Sectors where Bleeker sees relatively unsung innovation is in networking and security, particularly from smaller firms. Catch what he has to say at SEVC later this week.
UPDATED – Fewer than 40 seats are left for the Southeast Venture Conference in Tysons Corner, VA. Here’s four reasons you may want to grab one of them.
Learn from top entrepreneurs like Netflix’s co-founder and OpenTable’s founderEntrepreneurs Marc Randolph, co-founder and initial CEO of Netflix and Chuck Templeton, founder OpenTable, changed the concept of dinner and a movie. Their companies transformed how people interact with the entertainment and dining industries. Come share a drink and a meal with them and hear them speak about the strategies that led them to success and where they are investing their time and money for the next big thing.
Take in presentations by 60 companies driving regional growth and technology advancementWith a record number of presenting companies at SEVC, you have unparalleled access to the Mid-Atlantic and Southeast’s brightest stars. See the list of presenting companies here.
Learn the latest strategies and industry trends discussed by noted subject matter expertsOver 40 leading industry insiders and venture capital professionals will provide lively discussion and debate on the latest trends for M&A, Fundraising Strategies, IPOs, Venture Capital, Valuations, Hot Investment Sectors, Global Growth and more.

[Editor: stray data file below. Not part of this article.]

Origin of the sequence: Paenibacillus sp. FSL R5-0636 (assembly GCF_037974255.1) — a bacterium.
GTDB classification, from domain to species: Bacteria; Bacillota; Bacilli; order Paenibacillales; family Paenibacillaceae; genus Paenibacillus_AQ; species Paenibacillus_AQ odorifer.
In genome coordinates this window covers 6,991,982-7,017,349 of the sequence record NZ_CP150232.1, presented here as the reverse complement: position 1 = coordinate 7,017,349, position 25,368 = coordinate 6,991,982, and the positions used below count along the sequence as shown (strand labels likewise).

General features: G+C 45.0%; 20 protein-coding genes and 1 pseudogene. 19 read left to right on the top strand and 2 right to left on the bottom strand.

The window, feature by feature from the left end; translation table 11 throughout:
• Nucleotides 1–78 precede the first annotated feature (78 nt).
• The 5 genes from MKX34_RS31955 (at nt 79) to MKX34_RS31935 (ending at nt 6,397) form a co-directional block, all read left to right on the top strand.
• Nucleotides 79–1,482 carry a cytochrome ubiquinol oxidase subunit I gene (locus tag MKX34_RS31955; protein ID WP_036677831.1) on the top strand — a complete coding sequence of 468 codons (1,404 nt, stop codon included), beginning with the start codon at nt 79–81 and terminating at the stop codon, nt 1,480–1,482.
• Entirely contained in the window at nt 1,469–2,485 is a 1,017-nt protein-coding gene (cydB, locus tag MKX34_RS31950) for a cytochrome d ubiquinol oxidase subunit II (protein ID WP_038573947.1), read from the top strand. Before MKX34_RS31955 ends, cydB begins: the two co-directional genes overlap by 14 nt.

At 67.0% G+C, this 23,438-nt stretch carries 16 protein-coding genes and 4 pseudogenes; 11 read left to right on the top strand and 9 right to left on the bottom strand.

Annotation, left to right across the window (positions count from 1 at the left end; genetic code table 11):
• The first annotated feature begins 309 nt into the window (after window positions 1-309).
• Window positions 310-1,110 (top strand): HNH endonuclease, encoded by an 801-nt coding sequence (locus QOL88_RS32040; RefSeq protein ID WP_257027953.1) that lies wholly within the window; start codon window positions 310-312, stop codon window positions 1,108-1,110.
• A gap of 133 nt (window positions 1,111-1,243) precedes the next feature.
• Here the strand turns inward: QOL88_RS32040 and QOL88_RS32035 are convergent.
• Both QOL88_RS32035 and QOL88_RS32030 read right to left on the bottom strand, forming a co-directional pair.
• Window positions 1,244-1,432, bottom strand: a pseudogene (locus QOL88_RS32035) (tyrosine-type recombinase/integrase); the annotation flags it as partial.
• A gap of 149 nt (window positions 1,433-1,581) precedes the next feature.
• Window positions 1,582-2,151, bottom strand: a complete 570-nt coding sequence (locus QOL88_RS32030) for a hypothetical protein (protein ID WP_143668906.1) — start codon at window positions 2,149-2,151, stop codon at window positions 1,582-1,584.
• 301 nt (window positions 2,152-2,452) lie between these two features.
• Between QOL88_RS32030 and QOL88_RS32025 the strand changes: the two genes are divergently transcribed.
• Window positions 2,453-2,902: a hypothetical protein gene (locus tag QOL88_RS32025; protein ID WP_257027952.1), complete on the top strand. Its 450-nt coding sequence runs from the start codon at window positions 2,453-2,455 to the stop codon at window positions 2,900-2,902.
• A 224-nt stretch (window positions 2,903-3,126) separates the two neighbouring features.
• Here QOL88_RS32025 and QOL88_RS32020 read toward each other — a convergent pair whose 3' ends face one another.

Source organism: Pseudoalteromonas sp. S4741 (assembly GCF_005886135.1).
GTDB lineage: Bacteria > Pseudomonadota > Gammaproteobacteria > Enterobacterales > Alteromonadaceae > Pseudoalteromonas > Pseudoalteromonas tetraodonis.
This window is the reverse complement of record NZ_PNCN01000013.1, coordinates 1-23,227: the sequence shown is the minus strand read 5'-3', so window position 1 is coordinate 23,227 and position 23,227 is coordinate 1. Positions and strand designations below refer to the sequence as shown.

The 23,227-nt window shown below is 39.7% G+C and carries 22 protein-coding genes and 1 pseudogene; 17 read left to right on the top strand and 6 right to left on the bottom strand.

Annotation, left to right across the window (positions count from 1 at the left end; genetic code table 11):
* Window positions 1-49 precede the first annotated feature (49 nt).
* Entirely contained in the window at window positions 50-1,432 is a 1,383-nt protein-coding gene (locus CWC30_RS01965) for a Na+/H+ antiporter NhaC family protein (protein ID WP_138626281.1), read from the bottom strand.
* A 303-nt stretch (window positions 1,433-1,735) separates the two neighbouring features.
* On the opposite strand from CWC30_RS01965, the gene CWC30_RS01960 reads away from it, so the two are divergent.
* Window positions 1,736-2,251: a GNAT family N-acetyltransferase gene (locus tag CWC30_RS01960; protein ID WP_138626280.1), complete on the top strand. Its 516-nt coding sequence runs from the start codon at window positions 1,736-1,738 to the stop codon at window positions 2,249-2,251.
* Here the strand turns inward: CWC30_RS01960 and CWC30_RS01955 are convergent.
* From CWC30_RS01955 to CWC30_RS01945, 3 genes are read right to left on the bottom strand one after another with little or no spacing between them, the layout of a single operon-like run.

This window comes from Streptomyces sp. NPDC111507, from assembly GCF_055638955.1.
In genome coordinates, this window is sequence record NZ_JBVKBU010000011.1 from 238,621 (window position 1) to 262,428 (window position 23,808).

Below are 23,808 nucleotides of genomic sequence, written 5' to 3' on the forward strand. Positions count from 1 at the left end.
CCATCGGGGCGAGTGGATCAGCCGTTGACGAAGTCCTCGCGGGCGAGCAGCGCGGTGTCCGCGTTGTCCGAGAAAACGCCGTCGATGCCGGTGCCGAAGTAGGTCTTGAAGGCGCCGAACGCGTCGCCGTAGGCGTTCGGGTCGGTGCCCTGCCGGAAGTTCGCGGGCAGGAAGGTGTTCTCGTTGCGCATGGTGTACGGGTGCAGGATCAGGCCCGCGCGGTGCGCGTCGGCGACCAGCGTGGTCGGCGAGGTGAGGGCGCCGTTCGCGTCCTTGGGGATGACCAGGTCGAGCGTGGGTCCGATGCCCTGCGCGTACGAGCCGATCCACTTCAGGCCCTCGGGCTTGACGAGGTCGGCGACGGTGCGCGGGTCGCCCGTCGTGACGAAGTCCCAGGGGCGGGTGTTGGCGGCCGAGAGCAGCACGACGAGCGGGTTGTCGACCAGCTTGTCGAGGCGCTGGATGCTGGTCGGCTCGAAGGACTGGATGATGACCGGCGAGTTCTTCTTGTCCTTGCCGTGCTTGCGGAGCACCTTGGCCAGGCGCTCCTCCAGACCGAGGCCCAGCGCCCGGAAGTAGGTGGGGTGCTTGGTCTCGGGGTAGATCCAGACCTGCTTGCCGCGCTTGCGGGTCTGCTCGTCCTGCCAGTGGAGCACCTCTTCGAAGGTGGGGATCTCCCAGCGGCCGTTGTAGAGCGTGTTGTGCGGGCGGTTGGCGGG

Networking, Networking, Networking… Did we say Networking?Whether it’s setting formal meetings with investors and executives through our attendee networking platform or making lasting connections through hours of networking breaks, meals and receptions – SEVC is designed to help you connect with leading venture capitalists and investors from around the US, peers and leading entrepreneurs.
Hundreds of venture capitalists, private equity investors, entrepreneurs, senior technology executives and others from the innovation community will be networking in force at this year’s SEVC.
Register today to nab one of the remaining seats at the region’s premiere venture forum.
Amazon.com is planning a video subscription service to compete with Netflix, according to Reuters.
The news service reports that Amazon Inc. is about to disclose a web video deal with Viacom Inc. that is one of the final steps in its move to compete with the Netflix streaming video service.
Viacom owns TV shows and movies from MTV, Nickelodeon and Parmount Studios.
Amazon has already inked deals for its Prime Instant Video service with CEBS, Time Warner, News Corp.’s Fox, Sony, Coimcast’s NBC Universal and Walt Disney.
We purchased Amazon’s $79 Prime service after our Kindle Fire free trial ran out. We’ve found the free video offerings thin and the $1.99 an episode pricing for TV shows a bit much. We can rent a DVD with 2-4 shows for that or less at the local Blockbuster across the street. The Prime books you can borrow free are similarly very limited. The free tw0-day shipping is nice, don’t know if it’s worth $79 a year.